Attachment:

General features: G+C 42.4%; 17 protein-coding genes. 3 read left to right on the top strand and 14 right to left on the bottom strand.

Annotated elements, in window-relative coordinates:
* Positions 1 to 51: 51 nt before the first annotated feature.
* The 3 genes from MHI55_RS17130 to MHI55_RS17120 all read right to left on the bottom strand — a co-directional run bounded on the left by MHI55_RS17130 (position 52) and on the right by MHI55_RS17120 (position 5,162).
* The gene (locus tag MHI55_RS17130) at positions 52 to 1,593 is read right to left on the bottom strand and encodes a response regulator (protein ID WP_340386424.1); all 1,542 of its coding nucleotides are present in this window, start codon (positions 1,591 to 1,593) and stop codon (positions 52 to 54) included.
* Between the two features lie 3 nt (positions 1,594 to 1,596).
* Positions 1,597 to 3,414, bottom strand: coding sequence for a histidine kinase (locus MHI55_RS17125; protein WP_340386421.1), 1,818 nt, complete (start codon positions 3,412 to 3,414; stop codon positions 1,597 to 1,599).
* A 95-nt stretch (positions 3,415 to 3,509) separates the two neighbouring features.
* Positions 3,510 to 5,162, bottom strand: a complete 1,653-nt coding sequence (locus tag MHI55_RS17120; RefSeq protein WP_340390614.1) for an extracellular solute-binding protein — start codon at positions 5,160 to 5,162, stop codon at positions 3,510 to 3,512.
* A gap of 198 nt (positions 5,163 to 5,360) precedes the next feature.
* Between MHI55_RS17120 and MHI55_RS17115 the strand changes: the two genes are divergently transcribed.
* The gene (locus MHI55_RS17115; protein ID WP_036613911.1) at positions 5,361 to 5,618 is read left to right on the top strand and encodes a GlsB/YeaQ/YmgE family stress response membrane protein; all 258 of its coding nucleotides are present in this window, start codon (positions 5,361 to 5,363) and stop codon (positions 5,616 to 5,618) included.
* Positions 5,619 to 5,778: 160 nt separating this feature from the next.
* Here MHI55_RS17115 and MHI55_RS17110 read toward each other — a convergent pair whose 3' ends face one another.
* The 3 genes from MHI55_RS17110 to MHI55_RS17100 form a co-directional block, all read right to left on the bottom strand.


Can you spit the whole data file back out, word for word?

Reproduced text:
General features: G+C 42.4%; 17 protein-coding genes. 3 read left to right on the top strand and 14 right to left on the bottom strand.

Annotated elements, in window-relative coordinates:
* Positions 1 to 51: 51 nt before the first annotated feature.
* The 3 genes from MHI55_RS17130 to MHI55_RS17120 all read right to left on the bottom strand — a co-directional run bounded on the left by MHI55_RS17130 (position 52) and on the right by MHI55_RS17120 (position 5,162).
* The gene (locus tag MHI55_RS17130) at positions 52 to 1,593 is read right to left on the bottom strand and encodes a response regulator (protein ID WP_340386424.1); all 1,542 of its coding nucleotides are present in this window, start codon (positions 1,591 to 1,593) and stop codon (positions 52 to 54) included.
* Between the two features lie 3 nt (positions 1,594 to 1,596).
* Positions 1,597 to 3,414, bottom strand: coding sequence for a histidine kinase (locus MHI55_RS17125; protein WP_340386421.1), 1,818 nt, complete (start codon positions 3,412 to 3,414; stop codon positions 1,597 to 1,599).
* A 95-nt stretch (positions 3,415 to 3,509) separates the two neighbouring features.
* Positions 3,510 to 5,162, bottom strand: a complete 1,653-nt coding sequence (locus tag MHI55_RS17120; RefSeq protein WP_340390614.1) for an extracellular solute-binding protein — start codon at positions 5,160 to 5,162, stop codon at positions 3,510 to 3,512.
* A gap of 198 nt (positions 5,163 to 5,360) precedes the next feature.
* Between MHI55_RS17120 and MHI55_RS17115 the strand changes: the two genes are divergently transcribed.
* The gene (locus MHI55_RS17115; protein ID WP_036613911.1) at positions 5,361 to 5,618 is read left to right on the top strand and encodes a GlsB/YeaQ/YmgE family stress response membrane protein; all 258 of its coding nucleotides are present in this window, start codon (positions 5,361 to 5,363) and stop codon (positions 5,616 to 5,618) included.
* Positions 5,619 to 5,778: 160 nt separating this feature from the next.
* Here MHI55_RS17115 and MHI55_RS17110 read toward each other — a convergent pair whose 3' ends face one another.
* The 3 genes from MHI55_RS17110 to MHI55_RS17100 form a co-directional block, all read right to left on the bottom strand.